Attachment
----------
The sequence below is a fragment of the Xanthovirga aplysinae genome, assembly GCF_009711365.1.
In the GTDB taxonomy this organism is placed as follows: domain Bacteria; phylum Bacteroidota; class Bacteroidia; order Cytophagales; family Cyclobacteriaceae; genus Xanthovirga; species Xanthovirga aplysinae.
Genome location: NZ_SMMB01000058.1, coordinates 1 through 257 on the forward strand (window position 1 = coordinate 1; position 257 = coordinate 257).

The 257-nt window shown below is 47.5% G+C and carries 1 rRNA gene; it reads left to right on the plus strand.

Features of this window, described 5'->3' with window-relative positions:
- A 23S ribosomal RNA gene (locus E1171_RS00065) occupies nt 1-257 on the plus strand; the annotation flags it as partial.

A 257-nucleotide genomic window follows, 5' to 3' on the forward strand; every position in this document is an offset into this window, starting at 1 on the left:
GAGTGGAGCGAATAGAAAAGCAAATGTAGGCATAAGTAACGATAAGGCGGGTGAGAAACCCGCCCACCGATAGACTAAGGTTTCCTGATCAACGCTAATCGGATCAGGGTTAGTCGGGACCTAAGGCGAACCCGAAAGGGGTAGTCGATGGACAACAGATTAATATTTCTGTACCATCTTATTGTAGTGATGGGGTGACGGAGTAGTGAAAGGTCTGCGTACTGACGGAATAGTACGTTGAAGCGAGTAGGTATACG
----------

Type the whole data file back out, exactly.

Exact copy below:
The sequence below is a fragment of the Xanthovirga aplysinae genome, assembly GCF_009711365.1.
In the GTDB taxonomy this organism is placed as follows: domain Bacteria; phylum Bacteroidota; class Bacteroidia; order Cytophagales; family Cyclobacteriaceae; genus Xanthovirga; species Xanthovirga aplysinae.
Genome location: NZ_SMMB01000058.1, coordinates 1 through 257 on the forward strand (window position 1 = coordinate 1; position 257 = coordinate 257).

The 257-nt window shown below is 47.5% G+C and carries 1 rRNA gene; it reads left to right on the plus strand.

Features of this window, described 5'->3' with window-relative positions:
- A 23S ribosomal RNA gene (locus E1171_RS00065) occupies nt 1-257 on the plus strand; the annotation flags it as partial.

A 257-nucleotide genomic window follows, 5' to 3' on the forward strand; every position in this document is an offset into this window, starting at 1 on the left:
GAGTGGAGCGAATAGAAAAGCAAATGTAGGCATAAGTAACGATAAGGCGGGTGAGAAACCCGCCCACCGATAGACTAAGGTTTCCTGATCAACGCTAATCGGATCAGGGTTAGTCGGGACCTAAGGCGAACCCGAAAGGGGTAGTCGATGGACAACAGATTAATATTTCTGTACCATCTTATTGTAGTGATGGGGTGACGGAGTAGTGAAAGGTCTGCGTACTGACGGAATAGTACGTTGAAGCGAGTAGGTATACG